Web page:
As I understand it, talking about Zen has a tendency to confuse things. What makes this a worthwhile read is not the author’s interpretation of what Zen actually is (or is not) but rather the fact that it is one of the earliest books to expose the Western public to Zen. It spawned a century of speculation and countless books on the subject.
Continue reading Quotes From Zen in the Art of Archery
After reading Friedrich Nietzsche’s Thus Spoke Zarathustra years ago, I felt that Nietzsche had been greatly misunderstood by some . In a few cases, the concept of the Übermensch or Super-human (Overhuman, Superman etc.) has been misappropriated to justify wickedness.
Recently I stumbled upon a video that provides a very simple interpretation of this idea.
Continue reading Nietzsche’s Super-Human Explained
Sooner or later everyone misses the rain. It just happens. You wake up one day alone in a strange town you’ve been living in for the past twenty years and are certain you don’t belong. The problem with the sun is that it makes it difficult to hide from others and yourself. I checked to see if the bag was still under the bed. It was. It wasn’t a dream. I pulled it out and stared at all that cash. It represented the dreams and aspirations of decent people I no longer cared for.
Clear skies. Waiting for darkness was not an option. I threw a few things on top of the money and headed out of town. Once the parking meters were no longer lining the sidewalk I knew I’d be in the clear, at least for a few hours. Rural America came up on me quick. I felt remorse for the smiles I had shared with the good people of the Clarkson Farmers Savings & Loans. It was only a matter of time before they would discover their colleague was a crook.
Continue reading Clear Skies
I took my first steps in the world of screenwriting back in 2001 using Movie Magic Screenwriter 2000. Later I switched to Final Draft and remained a happy camper until 2013…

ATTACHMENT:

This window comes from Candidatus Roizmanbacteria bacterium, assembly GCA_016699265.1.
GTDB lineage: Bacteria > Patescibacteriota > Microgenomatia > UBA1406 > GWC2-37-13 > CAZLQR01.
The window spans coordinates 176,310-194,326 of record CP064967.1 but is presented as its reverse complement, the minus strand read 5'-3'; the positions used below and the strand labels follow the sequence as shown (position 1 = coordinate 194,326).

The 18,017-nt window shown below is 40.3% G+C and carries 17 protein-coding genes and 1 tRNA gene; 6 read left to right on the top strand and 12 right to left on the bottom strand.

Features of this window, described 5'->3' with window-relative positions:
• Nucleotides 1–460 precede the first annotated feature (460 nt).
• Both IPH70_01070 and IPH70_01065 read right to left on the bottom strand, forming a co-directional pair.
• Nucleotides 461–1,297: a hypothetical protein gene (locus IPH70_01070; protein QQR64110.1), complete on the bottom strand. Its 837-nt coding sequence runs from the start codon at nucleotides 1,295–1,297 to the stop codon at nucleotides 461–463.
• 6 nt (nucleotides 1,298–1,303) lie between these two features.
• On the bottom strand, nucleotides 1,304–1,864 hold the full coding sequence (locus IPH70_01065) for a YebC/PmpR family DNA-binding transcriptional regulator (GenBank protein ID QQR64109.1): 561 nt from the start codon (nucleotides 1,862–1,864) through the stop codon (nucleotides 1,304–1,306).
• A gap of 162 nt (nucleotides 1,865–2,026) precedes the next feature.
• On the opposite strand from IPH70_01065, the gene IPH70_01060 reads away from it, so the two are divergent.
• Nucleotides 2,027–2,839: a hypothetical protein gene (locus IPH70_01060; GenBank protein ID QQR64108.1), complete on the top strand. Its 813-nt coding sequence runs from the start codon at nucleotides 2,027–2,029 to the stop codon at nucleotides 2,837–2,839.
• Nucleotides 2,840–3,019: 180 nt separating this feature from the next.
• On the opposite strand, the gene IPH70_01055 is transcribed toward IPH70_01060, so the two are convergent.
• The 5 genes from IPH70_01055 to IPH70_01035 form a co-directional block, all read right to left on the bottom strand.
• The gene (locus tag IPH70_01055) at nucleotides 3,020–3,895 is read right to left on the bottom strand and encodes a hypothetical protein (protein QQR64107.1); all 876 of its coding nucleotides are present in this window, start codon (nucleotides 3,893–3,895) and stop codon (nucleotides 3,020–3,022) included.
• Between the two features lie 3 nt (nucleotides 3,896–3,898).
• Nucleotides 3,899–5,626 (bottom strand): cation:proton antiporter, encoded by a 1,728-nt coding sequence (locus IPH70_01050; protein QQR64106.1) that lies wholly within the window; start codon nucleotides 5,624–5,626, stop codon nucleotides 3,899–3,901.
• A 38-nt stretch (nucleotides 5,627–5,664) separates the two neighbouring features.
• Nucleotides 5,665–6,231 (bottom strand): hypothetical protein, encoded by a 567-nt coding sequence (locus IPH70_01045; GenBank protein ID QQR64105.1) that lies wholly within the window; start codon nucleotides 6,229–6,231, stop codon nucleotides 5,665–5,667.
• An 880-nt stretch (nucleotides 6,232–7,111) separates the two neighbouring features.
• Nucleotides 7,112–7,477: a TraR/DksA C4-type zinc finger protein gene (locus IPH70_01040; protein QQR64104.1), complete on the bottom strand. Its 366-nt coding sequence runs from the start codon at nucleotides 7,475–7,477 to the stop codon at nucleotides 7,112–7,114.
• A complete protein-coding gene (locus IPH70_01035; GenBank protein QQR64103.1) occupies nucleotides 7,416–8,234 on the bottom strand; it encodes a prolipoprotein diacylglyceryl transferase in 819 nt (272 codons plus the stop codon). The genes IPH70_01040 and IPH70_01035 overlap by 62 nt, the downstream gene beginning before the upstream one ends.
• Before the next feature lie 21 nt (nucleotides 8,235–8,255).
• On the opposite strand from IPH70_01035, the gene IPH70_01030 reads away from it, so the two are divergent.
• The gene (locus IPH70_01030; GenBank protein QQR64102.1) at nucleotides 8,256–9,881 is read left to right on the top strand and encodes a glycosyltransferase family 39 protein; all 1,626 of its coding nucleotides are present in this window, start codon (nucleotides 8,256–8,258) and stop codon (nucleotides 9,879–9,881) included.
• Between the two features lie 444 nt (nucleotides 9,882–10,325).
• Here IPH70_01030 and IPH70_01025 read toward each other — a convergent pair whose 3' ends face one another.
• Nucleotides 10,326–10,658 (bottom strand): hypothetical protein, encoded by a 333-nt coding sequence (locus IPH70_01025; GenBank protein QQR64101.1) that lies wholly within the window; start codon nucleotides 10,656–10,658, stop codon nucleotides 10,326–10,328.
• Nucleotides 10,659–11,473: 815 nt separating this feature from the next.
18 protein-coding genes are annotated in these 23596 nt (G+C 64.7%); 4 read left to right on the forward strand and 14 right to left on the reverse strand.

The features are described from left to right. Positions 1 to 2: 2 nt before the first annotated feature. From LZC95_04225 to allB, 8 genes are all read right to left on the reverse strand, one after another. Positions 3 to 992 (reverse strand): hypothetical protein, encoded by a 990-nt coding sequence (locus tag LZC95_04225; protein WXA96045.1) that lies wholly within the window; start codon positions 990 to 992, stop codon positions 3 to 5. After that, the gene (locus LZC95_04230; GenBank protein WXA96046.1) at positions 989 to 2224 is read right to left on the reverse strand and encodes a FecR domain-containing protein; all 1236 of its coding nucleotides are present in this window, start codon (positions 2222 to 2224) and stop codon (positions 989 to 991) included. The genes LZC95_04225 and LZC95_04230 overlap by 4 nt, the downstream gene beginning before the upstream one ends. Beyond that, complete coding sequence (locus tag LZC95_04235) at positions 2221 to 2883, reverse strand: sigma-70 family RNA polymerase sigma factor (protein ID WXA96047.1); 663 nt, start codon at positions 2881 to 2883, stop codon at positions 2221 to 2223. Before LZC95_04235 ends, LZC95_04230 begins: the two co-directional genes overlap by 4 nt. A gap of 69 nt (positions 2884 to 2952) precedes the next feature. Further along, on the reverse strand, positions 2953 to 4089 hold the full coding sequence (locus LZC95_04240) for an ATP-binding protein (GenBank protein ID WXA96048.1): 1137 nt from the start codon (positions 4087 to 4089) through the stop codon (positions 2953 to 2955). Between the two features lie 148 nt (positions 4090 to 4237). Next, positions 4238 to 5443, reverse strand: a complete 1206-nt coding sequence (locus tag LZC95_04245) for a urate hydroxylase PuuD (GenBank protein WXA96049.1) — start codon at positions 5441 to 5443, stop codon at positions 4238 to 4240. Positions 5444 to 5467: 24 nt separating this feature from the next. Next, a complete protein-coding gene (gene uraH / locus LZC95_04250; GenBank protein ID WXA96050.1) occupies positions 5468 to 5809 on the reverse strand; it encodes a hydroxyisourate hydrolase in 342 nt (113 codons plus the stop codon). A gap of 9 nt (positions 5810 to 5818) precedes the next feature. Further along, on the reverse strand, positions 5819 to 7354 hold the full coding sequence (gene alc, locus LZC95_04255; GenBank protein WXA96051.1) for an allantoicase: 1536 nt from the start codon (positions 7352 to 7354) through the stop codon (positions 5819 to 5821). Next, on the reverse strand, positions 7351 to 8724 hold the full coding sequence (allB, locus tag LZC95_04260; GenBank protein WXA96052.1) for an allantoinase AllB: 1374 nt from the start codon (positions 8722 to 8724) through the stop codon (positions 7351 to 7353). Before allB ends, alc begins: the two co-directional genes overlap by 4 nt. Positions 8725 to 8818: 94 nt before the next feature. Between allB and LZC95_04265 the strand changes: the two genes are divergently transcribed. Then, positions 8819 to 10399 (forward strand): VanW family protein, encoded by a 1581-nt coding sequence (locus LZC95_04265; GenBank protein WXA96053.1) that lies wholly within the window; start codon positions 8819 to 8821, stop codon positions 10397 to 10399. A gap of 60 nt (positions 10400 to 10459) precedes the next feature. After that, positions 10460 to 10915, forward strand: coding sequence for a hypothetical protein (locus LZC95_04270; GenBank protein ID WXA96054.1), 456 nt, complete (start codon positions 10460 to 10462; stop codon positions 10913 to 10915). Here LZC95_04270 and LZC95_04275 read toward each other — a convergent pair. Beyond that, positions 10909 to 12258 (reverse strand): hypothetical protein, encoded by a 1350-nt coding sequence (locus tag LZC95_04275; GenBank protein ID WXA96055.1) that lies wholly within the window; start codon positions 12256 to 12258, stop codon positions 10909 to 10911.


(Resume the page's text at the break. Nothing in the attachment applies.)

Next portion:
Enter the amazing Google Chromebook!
It didn’t take me long after getting my Chromebook from Amazon for around $300 to fall in love with it. In many ways, it felt like it represented the future of computing. A world where everything is in the clouds and hardware is only used to interpret information.
Continue reading Amazon Storywriter: Free Cloud-based Screenplay Writing “Software”
The food, the people, the places, there is a lot to love about Japan and during our recent trip we experienced as much of it as we could.
Continue reading Around Japan
The Zen ‘everyday mind’ described as ‘sleeping when tired, eating when hungry’, or, in other words, knowing what one’s real needs are. Like a bamboo leaf, it bends lower and lower under the weight of the snow. Suddenly the snow slips to the ground without the leaf having stirred. The distinction between action and result disappears. The hands and feet are the brushes and the whole universe is the canvas on which the Zen mind depicts his life. The constant present moment.
(Extrapolated and rearranged from the works of Eugen Herrigel, Michael J. Gelb and Ryōkan Taigu.)
Purchase the book Zen in the Art of Archery by clicking here.
Purchase the book Body Learning by clicking here.
I took this photo while in Italy in June of 2015. It was shot on an iPhone 6. Believe it or not, it has not been digitally manipulated. These are the original colors of the iPhone camera. Impressive! The tallest peak in the distance is Monte Rosa (Mont Rose).